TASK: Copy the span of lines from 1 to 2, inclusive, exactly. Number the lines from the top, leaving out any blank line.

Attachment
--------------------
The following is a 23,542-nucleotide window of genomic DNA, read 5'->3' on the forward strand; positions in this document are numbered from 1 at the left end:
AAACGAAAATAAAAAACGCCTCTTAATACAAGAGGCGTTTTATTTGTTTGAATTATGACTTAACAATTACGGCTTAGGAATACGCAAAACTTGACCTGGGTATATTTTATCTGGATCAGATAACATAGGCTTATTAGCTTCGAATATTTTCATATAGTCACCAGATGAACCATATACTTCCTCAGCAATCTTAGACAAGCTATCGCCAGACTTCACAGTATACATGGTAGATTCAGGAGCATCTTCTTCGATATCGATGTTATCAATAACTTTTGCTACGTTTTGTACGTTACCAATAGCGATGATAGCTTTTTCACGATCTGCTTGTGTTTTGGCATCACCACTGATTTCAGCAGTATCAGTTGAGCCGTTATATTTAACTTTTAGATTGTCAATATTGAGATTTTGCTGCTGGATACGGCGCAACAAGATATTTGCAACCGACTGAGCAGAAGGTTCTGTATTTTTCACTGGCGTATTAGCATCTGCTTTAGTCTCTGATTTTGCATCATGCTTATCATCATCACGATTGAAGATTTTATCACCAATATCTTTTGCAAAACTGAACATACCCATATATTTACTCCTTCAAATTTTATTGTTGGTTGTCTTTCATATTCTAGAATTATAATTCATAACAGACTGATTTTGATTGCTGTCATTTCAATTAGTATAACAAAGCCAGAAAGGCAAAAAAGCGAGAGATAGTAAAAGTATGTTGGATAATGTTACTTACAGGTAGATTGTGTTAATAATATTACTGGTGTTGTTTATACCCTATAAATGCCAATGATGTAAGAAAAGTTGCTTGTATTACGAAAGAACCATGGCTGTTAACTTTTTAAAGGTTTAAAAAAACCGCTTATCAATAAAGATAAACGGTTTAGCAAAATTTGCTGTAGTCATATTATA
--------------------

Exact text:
The following is a 23,542-nucleotide window of genomic DNA, read 5'->3' on the forward strand; positions in this document are numbered from 1 at the left end:
AAACGAAAATAAAAAACGCCTCTTAATACAAGAGGCGTTTTATTTGTTTGAATTATGACTTAACAATTACGGCTTAGGAATACGCAAAACTTGACCTGGGTATATTTTATCTGGATCAGATAACATAGGCTTATTAGCTTCGAATATTTTCATATAGTCACCAGATGAACCATATACTTCCTCAGCAATCTTAGACAAGCTATCGCCAGACTTCACAGTATACATGGTAGATTCAGGAGCATCTTCTTCGATATCGATGTTATCAATAACTTTTGCTACGTTTTGTACGTTACCAATAGCGATGATAGCTTTTTCACGATCTGCTTGTGTTTTGGCATCACCACTGATTTCAGCAGTATCAGTTGAGCCGTTATATTTAACTTTTAGATTGTCAATATTGAGATTTTGCTGCTGGATACGGCGCAACAAGATATTTGCAACCGACTGAGCAGAAGGTTCTGTATTTTTCACTGGCGTATTAGCATCTGCTTTAGTCTCTGATTTTGCATCATGCTTATCATCATCACGATTGAAGATTTTATCACCAATATCTTTTGCAAAACTGAACATACCCATATATTTACTCCTTCAAATTTTATTGTTGGTTGTCTTTCATATTCTAGAATTATAATTCATAACAGACTGATTTTGATTGCTGTCATTTCAATTAGTATAACAAAGCCAGAAAGGCAAAAAAGCGAGAGATAGTAAAAGTATGTTGGATAATGTTACTTACAGGTAGATTGTGTTAATAATATTACTGGTGTTGTTTATACCCTATAAATGCCAATGATGTAAGAAAAGTTGCTTGTATTACGAAAGAACCATGGCTGTTAACTTTTTAAAGGTTTAAAAAAACCGCTTATCAATAAAGATAAACGGTTTAGCAAAATTTGCTGTAGTCATATTATA